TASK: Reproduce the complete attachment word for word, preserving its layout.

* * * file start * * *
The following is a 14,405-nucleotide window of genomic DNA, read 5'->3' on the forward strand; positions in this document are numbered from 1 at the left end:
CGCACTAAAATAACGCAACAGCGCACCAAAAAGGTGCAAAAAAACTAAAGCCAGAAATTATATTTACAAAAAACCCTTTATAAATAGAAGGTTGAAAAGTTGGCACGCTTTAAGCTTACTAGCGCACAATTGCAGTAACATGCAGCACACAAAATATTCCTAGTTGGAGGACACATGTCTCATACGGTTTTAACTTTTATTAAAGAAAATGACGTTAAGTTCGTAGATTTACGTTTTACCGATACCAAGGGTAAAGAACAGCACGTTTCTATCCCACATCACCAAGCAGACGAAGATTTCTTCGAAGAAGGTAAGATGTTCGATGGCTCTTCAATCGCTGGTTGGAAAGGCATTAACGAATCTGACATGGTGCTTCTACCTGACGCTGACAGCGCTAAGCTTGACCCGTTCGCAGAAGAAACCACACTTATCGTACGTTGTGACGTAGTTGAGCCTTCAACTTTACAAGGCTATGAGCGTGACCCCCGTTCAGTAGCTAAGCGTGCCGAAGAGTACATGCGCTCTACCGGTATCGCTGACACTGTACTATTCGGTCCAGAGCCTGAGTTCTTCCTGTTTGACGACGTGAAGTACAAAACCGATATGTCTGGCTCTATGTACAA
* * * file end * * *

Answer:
The following is a 14,405-nucleotide window of genomic DNA, read 5'->3' on the forward strand; positions in this document are numbered from 1 at the left end:
CGCACTAAAATAACGCAACAGCGCACCAAAAAGGTGCAAAAAAACTAAAGCCAGAAATTATATTTACAAAAAACCCTTTATAAATAGAAGGTTGAAAAGTTGGCACGCTTTAAGCTTACTAGCGCACAATTGCAGTAACATGCAGCACACAAAATATTCCTAGTTGGAGGACACATGTCTCATACGGTTTTAACTTTTATTAAAGAAAATGACGTTAAGTTCGTAGATTTACGTTTTACCGATACCAAGGGTAAAGAACAGCACGTTTCTATCCCACATCACCAAGCAGACGAAGATTTCTTCGAAGAAGGTAAGATGTTCGATGGCTCTTCAATCGCTGGTTGGAAAGGCATTAACGAATCTGACATGGTGCTTCTACCTGACGCTGACAGCGCTAAGCTTGACCCGTTCGCAGAAGAAACCACACTTATCGTACGTTGTGACGTAGTTGAGCCTTCAACTTTACAAGGCTATGAGCGTGACCCCCGTTCAGTAGCTAAGCGTGCCGAAGAGTACATGCGCTCTACCGGTATCGCTGACACTGTACTATTCGGTCCAGAGCCTGAGTTCTTCCTGTTTGACGACGTGAAGTACAAAACCGATATGTCTGGCTCTATGTACAA